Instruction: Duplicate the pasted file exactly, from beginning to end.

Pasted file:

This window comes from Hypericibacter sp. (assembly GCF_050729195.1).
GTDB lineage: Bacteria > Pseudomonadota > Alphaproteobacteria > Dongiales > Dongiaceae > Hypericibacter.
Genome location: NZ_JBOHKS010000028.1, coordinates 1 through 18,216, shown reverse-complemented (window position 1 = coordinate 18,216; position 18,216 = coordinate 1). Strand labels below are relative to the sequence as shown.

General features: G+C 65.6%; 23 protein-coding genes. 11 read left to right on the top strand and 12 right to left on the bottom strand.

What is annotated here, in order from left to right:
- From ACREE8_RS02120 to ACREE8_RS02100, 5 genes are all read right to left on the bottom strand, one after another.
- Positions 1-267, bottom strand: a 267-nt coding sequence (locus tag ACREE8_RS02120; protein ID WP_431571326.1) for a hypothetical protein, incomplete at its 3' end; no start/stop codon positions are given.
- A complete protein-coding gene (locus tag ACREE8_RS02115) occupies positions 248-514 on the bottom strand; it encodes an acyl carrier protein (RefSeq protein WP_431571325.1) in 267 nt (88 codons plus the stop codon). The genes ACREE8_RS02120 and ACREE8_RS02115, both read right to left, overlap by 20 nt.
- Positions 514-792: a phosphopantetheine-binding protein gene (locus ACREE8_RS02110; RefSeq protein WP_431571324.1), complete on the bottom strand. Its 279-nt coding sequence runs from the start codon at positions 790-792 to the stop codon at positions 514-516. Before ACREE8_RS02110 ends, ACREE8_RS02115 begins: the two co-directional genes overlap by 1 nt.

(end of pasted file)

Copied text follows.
This window comes from Hypericibacter sp. (assembly GCF_050729195.1).
GTDB lineage: Bacteria > Pseudomonadota > Alphaproteobacteria > Dongiales > Dongiaceae > Hypericibacter.
Genome location: NZ_JBOHKS010000028.1, coordinates 1 through 18,216, shown reverse-complemented (window position 1 = coordinate 18,216; position 18,216 = coordinate 1). Strand labels below are relative to the sequence as shown.

General features: G+C 65.6%; 23 protein-coding genes. 11 read left to right on the top strand and 12 right to left on the bottom strand.

What is annotated here, in order from left to right:
- From ACREE8_RS02120 to ACREE8_RS02100, 5 genes are all read right to left on the bottom strand, one after another.
- Positions 1-267, bottom strand: a 267-nt coding sequence (locus tag ACREE8_RS02120; protein ID WP_431571326.1) for a hypothetical protein, incomplete at its 3' end; no start/stop codon positions are given.
- A complete protein-coding gene (locus tag ACREE8_RS02115) occupies positions 248-514 on the bottom strand; it encodes an acyl carrier protein (RefSeq protein WP_431571325.1) in 267 nt (88 codons plus the stop codon). The genes ACREE8_RS02120 and ACREE8_RS02115, both read right to left, overlap by 20 nt.
- Positions 514-792: a phosphopantetheine-binding protein gene (locus ACREE8_RS02110; RefSeq protein WP_431571324.1), complete on the bottom strand. Its 279-nt coding sequence runs from the start codon at positions 790-792 to the stop codon at positions 514-516. Before ACREE8_RS02110 ends, ACREE8_RS02115 begins: the two co-directional genes overlap by 1 nt.